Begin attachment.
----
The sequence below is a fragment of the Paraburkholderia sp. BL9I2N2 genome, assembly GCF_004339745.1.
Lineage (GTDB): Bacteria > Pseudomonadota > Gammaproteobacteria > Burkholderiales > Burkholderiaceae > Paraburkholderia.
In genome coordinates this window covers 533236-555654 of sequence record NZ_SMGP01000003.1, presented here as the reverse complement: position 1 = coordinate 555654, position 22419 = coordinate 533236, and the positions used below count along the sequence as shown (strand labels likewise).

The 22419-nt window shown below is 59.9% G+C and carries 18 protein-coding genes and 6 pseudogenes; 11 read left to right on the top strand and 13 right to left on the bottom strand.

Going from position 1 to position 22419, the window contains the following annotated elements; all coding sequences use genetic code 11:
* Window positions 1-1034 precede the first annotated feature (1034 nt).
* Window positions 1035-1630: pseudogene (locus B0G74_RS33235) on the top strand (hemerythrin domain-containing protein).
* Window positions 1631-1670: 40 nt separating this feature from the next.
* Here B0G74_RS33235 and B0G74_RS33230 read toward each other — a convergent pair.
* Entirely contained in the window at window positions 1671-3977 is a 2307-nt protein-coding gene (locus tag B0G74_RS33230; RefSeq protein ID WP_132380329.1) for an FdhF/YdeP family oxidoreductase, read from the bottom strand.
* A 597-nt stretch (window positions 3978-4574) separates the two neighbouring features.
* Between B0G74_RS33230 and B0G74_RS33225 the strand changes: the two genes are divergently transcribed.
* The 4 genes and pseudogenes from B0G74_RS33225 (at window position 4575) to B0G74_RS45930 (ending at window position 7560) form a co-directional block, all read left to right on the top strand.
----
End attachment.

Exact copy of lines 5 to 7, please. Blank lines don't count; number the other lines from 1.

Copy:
Going from position 1 to position 22419, the window contains the following annotated elements; all coding sequences use genetic code 11:
* Window positions 1-1034 precede the first annotated feature (1034 nt).
* Window positions 1035-1630: pseudogene (locus B0G74_RS33235) on the top strand (hemerythrin domain-containing protein).